Ministers cautioned over key demand by CervicalCheck group
Attorney General warns that insurers may pull cover if concession on recurring cancer
The issue of recurring illness is among several criticisms of the tribunal process which have been raised by the 221+ group in recent weeks. File photograph: Getty
Ministers have been warned that conceding on a key demand from a support group for women affected by the CervicalCheck controversy could force liability insurers from the Irish market.
This could, in turn, undermine the provision of cancer screening services here, Attorney General Paul Gallagher warned in a note to Cabinet last week on issues relating to the CervicalCheck Tribunal.
Government sources said the note addressed, among other issues, a request from the 221+ group that women be allowed to seek a further award from the tribunal if their cancer recurred.
Mr Gallagher argued insurers to companies who provide services essential to the screening process could withdraw cover if this was permitted, seeing the change as a sign that the Government was willing to make fundamental adjustments to the market.
Three sources with knowledge of the letter said Mr Gallagher warned this could result in these companies no longer offering services to the Health Service Executive, which would raise doubts about whether the State could continue running other screening services.
The issue of recurrence is among several criticisms of the tribunal process which have been raised by the 221+ group in recent weeks.
The group is also concerned about the statute of limitations potentially barring some from taking part in the tribunal. It is understood that Ministers have also been cautioned against making concessions on this, with legal advice that such a move raises constitutional concerns as the statute of limitations cannot be applied selectively, or retrospectively.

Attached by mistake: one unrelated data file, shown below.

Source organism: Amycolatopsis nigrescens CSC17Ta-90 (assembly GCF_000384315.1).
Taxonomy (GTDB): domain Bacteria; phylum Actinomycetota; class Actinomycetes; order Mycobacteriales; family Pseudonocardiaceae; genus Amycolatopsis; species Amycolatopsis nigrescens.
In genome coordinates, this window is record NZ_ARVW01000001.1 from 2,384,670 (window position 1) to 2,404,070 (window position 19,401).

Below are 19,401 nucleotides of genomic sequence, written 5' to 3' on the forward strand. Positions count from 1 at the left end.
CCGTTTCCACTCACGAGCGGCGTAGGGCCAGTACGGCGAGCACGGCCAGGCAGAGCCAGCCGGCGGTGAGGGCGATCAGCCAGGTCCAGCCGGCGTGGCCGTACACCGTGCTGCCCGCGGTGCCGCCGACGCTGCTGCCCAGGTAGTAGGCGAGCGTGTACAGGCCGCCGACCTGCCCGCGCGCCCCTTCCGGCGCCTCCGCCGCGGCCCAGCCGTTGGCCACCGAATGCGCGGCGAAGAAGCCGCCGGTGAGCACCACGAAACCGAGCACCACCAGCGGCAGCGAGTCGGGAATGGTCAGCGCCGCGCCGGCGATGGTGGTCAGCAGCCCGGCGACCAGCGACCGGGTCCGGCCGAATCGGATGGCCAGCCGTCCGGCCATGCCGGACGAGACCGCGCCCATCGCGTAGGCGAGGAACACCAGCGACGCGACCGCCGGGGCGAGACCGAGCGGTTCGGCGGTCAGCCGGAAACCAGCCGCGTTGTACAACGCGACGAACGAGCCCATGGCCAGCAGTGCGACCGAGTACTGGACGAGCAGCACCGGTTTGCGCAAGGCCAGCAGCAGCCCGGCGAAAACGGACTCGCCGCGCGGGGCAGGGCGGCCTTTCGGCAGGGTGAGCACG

The group was established in 2018 to provide information, advice, and support to the women and families directly affected by failures in the CervicalCheck screening programme.
AG advice not binding
Relations between the Government and the 221+ group have deteriorated in recent weeks over design of the tribunal. Although the advice from Mr Gallagher is not binding, it may limit the State’s room for manoeuvre on key questions related to this politically contentious issue.
Earlier this month, the group told its members that there was nothing available to them in the planned CervicalCheck tribunal that was not available in the High Court. Officials in the Department of Health contacted the group last week after the issue was discussed at Cabinet.
Last week, campaigner Vicky Phelan said the group has no plans to return to talks with the Government “unless there is something new on the table or they will come back and meet us . . . halfway”.
She warned that very few women may end up using the tribunal, which was set up to be less confrontational than High Court cases.
In a recent letter to Minister for Health Stephen Donnelly, the group said it would support members who decided to “take the tribunal route rather than face the interminable wait for court time, or die waiting”.
The group also believes it has identified solutions to the issues that work within existing legal and constitutional parameters.
“We will of course support them in that choice and in their lives generally as they continue to live with the consequence of the State’s actions.”